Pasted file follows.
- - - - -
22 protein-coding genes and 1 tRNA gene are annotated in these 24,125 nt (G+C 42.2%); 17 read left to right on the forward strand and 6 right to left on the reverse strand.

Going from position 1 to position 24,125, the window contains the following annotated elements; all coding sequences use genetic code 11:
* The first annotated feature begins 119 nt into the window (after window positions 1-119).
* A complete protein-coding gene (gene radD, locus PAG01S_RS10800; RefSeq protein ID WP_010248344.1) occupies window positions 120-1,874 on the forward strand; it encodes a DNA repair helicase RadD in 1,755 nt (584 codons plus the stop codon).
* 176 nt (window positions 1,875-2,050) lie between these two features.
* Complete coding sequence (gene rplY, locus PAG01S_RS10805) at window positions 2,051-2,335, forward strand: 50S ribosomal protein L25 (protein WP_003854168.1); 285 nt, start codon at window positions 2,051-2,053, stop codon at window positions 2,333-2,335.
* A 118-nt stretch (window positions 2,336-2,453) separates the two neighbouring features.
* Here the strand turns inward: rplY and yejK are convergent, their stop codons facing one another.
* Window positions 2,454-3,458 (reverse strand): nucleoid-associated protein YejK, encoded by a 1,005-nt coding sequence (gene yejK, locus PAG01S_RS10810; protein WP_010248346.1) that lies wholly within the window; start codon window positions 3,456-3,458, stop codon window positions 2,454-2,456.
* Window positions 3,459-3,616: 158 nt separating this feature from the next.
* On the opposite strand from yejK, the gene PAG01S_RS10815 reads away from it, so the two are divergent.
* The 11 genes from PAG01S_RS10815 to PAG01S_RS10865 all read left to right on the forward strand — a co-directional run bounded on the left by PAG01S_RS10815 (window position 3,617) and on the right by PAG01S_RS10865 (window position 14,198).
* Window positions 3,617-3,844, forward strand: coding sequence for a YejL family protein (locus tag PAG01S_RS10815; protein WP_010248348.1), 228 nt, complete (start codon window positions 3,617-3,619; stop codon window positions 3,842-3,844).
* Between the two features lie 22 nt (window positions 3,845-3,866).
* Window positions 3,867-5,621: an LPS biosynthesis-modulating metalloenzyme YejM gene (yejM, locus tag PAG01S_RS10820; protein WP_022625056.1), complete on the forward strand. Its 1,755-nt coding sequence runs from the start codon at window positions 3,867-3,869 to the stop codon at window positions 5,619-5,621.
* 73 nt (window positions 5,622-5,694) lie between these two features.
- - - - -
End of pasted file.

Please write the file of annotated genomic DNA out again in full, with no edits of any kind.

22 protein-coding genes and 1 tRNA gene are annotated in these 24,125 nt (G+C 42.2%); 17 read left to right on the forward strand and 6 right to left on the reverse strand.

Going from position 1 to position 24,125, the window contains the following annotated elements; all coding sequences use genetic code 11:
* The first annotated feature begins 119 nt into the window (after window positions 1-119).
* A complete protein-coding gene (gene radD, locus PAG01S_RS10800; RefSeq protein ID WP_010248344.1) occupies window positions 120-1,874 on the forward strand; it encodes a DNA repair helicase RadD in 1,755 nt (584 codons plus the stop codon).
* 176 nt (window positions 1,875-2,050) lie between these two features.
* Complete coding sequence (gene rplY, locus PAG01S_RS10805) at window positions 2,051-2,335, forward strand: 50S ribosomal protein L25 (protein WP_003854168.1); 285 nt, start codon at window positions 2,051-2,053, stop codon at window positions 2,333-2,335.
* A 118-nt stretch (window positions 2,336-2,453) separates the two neighbouring features.
* Here the strand turns inward: rplY and yejK are convergent, their stop codons facing one another.
* Window positions 2,454-3,458 (reverse strand): nucleoid-associated protein YejK, encoded by a 1,005-nt coding sequence (gene yejK, locus PAG01S_RS10810; protein WP_010248346.1) that lies wholly within the window; start codon window positions 3,456-3,458, stop codon window positions 2,454-2,456.
* Window positions 3,459-3,616: 158 nt separating this feature from the next.
* On the opposite strand from yejK, the gene PAG01S_RS10815 reads away from it, so the two are divergent.
* The 11 genes from PAG01S_RS10815 to PAG01S_RS10865 all read left to right on the forward strand — a co-directional run bounded on the left by PAG01S_RS10815 (window position 3,617) and on the right by PAG01S_RS10865 (window position 14,198).
* Window positions 3,617-3,844, forward strand: coding sequence for a YejL family protein (locus tag PAG01S_RS10815; protein WP_010248348.1), 228 nt, complete (start codon window positions 3,617-3,619; stop codon window positions 3,842-3,844).
* Between the two features lie 22 nt (window positions 3,845-3,866).
* Window positions 3,867-5,621: an LPS biosynthesis-modulating metalloenzyme YejM gene (yejM, locus tag PAG01S_RS10820; protein WP_022625056.1), complete on the forward strand. Its 1,755-nt coding sequence runs from the start codon at window positions 3,867-3,869 to the stop codon at window positions 5,619-5,621.
* 73 nt (window positions 5,622-5,694) lie between these two features.